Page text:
Similar Objects' experimental, IDM-flavored Finding Astral Lovers is a challenging record that fuses abstract sounds with the pulse of city life excesses, incorporating rich layers of disjointed beats, electronic textures, and samples that evoke everyday exploration of the unconscious. Listening to the album is an experience in itself as if you’re immersed to a Zen-like meditation in some zoned out place that you haven’t even seen before. It can be tad tiring, difficult to grasp at some point, but the reward is in the waiting—the attempt to see the beauty transform slowly from its alienating, psychedelic lushness.
Finding Astral Lovers, in its stirring moments, had some of the loveliest mood music this side of the world. There’s a slight cuff of ethnic music in the background which gives it a home-bound, Oriental feel. Jorge Wieneke, the man behind the ambient solo project, carves tunes from digital kulintangs, chimes, and tribal percussion midis with flair of an expert. He mixes it with the crackles of ambient noise and lingering rhythms, creating a world woven deftly on its own. The result is a warm, ethereal laptop experiment that sounds way ahead of its time, but is grounded in all its earthiness.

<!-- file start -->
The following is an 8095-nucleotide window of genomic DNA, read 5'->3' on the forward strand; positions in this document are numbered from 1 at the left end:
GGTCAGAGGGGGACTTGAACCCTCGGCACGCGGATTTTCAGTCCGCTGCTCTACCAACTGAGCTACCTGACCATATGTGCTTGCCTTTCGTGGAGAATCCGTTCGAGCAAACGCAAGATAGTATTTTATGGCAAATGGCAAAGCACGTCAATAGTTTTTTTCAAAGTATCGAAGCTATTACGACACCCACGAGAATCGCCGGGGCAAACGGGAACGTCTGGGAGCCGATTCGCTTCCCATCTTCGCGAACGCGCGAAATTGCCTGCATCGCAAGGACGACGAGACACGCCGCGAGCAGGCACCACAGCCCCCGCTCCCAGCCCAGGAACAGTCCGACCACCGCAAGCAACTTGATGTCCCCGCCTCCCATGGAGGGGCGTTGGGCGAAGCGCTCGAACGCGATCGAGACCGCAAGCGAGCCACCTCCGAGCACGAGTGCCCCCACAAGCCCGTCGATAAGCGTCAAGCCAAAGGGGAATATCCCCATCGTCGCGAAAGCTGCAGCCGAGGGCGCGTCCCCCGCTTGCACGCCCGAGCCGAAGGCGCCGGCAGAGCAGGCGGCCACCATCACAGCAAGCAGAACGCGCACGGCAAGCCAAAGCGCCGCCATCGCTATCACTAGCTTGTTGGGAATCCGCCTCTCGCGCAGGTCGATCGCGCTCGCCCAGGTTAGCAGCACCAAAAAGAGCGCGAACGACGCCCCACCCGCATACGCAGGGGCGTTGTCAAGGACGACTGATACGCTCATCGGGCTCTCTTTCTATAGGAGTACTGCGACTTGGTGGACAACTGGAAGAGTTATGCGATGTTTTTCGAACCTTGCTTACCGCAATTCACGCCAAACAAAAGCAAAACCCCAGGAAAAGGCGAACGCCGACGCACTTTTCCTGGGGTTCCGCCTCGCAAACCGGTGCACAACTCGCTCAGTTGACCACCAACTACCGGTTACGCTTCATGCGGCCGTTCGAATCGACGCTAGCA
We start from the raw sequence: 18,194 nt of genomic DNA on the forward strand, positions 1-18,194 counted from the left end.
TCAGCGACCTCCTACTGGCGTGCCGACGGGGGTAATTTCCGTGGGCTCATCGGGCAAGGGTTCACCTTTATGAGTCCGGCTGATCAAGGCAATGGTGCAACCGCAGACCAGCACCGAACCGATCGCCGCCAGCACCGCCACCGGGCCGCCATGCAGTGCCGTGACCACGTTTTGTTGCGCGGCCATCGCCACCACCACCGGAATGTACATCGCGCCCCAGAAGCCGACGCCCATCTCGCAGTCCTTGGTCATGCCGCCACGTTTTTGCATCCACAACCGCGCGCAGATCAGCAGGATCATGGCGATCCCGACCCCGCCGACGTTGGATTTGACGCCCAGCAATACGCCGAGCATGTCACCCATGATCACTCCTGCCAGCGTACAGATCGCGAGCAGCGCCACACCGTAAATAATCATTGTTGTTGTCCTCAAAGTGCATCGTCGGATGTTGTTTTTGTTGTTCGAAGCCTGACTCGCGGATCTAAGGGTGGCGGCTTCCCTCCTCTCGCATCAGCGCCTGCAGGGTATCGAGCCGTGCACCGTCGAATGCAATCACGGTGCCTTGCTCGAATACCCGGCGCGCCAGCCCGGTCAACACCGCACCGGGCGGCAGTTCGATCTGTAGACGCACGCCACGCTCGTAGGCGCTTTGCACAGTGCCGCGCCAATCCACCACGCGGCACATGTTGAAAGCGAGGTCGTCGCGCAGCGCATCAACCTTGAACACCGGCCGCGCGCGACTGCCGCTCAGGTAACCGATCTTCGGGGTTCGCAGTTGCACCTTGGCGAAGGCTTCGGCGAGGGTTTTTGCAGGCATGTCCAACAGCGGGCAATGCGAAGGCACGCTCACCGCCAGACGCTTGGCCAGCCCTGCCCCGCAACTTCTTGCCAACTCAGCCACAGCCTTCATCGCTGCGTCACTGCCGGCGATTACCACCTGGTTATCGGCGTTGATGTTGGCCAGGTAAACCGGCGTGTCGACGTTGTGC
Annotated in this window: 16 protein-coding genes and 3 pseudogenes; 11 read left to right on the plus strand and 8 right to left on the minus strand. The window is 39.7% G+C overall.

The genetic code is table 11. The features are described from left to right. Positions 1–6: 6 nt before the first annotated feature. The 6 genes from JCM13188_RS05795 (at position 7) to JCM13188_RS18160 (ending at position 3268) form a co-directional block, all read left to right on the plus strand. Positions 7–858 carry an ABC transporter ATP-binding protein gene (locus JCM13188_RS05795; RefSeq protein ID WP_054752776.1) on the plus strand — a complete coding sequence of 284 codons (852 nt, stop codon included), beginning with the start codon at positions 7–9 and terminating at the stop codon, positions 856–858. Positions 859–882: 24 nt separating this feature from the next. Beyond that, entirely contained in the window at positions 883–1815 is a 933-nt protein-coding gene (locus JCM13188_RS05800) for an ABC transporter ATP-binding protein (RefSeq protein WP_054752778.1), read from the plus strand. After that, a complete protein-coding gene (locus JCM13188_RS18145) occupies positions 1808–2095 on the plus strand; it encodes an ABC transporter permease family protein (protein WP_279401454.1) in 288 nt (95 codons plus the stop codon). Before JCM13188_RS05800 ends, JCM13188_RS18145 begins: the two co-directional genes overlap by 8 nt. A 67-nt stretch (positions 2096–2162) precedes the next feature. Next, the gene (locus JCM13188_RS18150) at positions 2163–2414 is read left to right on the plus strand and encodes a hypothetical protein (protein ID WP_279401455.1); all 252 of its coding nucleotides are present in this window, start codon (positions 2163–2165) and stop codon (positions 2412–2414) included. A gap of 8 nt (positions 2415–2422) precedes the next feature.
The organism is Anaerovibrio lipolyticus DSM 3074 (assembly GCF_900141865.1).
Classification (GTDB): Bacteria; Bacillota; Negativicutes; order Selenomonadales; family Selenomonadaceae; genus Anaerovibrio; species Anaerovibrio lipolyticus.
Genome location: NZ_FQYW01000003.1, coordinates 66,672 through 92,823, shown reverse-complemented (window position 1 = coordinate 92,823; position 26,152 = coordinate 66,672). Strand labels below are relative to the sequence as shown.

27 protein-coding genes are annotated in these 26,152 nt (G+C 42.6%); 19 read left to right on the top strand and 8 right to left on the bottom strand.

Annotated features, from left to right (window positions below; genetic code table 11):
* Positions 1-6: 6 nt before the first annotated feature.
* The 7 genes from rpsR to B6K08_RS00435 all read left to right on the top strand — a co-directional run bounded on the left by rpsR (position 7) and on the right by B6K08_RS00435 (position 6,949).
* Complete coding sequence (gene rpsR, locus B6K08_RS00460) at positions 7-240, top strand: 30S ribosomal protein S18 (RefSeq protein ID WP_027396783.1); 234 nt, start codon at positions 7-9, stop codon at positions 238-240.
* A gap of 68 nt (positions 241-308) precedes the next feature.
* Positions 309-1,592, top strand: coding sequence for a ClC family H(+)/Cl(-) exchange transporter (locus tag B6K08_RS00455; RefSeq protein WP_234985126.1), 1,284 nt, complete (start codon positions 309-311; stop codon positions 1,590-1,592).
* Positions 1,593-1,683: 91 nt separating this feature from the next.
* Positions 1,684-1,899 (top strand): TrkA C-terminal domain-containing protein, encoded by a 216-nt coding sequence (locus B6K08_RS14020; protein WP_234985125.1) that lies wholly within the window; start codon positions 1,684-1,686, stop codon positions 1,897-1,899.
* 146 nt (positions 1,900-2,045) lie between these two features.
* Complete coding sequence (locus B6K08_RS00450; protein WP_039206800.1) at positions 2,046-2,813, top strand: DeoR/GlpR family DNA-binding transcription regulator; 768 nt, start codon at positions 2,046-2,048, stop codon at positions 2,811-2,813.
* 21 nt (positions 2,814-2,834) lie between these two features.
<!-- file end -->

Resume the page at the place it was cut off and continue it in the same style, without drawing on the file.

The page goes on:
There are a couple of stand out in this album filled with fillers. “Black Out For A Second” plays with silence and unexpected blips to capture the feel of a memory relapse. “Buffeted and Jolted” is cinematic and haunting, like a score of some surrealist Lynchian movie. And then there’s the album closer, “A Small Chord Like A Spider’s Web”, with its gauzy breakbeats and electronic flourishes building up to a swell of sinister bale. Wieneke’s knack of collecting photographed feelings and nuances through maximalist, forward-leaning music, one that fleets in seconds and occasional outbursts, has always been the source of the album’s strength. He paints images in the abstraction of sounds, a touchstone that is evidently clear in most songs in the record. This gives Similar Objects' Finding Astral Lovers its major creative step forward, and when it taps the unfamiliar and the Zen-like, it almost feels bigger than the moody electro music it makes. B+